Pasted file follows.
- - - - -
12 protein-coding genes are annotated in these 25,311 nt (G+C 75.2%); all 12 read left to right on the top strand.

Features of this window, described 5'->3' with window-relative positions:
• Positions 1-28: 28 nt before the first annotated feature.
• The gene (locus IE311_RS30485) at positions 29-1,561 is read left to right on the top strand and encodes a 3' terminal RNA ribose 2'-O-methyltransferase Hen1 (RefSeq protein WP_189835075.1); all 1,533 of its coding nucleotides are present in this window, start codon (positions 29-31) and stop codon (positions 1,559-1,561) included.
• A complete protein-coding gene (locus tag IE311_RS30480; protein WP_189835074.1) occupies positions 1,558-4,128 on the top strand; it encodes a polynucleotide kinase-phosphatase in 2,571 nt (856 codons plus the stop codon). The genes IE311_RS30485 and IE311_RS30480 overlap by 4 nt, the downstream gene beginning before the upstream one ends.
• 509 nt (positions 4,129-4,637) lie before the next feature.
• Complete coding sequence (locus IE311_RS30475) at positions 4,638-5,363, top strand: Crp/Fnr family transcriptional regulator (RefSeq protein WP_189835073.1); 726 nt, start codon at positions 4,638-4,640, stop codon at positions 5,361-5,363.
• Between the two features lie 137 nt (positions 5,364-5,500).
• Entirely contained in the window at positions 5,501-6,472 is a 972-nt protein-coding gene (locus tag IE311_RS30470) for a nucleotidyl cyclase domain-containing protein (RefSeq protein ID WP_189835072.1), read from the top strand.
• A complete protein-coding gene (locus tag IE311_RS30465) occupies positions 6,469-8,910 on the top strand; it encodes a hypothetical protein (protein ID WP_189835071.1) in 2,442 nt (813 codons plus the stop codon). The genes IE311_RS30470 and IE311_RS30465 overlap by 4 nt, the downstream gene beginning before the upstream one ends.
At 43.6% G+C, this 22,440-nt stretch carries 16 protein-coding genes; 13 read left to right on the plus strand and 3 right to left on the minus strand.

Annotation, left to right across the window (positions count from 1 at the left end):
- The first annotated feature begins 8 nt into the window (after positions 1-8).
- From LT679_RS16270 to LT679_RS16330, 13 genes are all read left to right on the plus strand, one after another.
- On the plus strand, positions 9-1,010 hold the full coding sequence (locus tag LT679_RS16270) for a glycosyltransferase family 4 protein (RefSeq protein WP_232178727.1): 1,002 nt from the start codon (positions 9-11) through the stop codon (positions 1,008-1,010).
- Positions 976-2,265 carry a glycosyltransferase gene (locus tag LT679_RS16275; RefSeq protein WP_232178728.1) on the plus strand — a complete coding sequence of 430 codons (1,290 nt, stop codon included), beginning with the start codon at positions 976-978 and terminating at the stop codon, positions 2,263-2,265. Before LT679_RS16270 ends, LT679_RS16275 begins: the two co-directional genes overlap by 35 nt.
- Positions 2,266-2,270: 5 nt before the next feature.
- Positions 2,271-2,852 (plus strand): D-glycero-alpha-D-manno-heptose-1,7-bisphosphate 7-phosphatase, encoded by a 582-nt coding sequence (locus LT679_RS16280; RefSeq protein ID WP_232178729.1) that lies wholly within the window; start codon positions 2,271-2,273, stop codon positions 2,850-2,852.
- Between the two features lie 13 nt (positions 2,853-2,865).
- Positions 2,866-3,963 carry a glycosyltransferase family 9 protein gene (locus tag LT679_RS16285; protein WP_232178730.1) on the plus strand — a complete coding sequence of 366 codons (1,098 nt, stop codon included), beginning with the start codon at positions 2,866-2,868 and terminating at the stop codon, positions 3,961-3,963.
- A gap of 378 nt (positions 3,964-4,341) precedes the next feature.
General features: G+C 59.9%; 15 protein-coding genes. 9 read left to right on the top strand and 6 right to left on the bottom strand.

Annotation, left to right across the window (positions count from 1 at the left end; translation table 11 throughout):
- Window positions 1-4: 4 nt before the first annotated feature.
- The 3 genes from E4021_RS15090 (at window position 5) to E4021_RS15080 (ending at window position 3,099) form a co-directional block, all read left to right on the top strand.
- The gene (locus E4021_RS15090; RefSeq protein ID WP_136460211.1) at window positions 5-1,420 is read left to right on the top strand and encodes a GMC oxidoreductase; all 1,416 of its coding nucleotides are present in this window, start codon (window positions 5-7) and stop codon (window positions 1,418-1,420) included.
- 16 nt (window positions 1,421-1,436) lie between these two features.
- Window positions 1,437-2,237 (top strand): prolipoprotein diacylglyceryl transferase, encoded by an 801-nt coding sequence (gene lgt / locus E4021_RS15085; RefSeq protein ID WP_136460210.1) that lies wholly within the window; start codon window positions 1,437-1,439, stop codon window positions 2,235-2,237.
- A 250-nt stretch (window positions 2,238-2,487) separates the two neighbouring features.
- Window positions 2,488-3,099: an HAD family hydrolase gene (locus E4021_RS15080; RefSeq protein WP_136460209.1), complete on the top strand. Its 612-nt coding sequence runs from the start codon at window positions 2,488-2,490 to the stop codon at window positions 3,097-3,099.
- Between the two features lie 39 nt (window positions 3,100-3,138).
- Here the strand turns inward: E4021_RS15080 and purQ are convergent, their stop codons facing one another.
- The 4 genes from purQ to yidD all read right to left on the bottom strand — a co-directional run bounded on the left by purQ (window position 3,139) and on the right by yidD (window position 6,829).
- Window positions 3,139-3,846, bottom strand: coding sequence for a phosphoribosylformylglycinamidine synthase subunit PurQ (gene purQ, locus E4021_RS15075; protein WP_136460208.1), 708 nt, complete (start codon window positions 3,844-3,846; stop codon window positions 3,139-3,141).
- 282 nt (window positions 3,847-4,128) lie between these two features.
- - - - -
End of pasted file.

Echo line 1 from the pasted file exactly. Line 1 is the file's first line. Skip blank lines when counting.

12 protein-coding genes are annotated in these 25,311 nt (G+C 75.2%); all 12 read left to right on the top strand.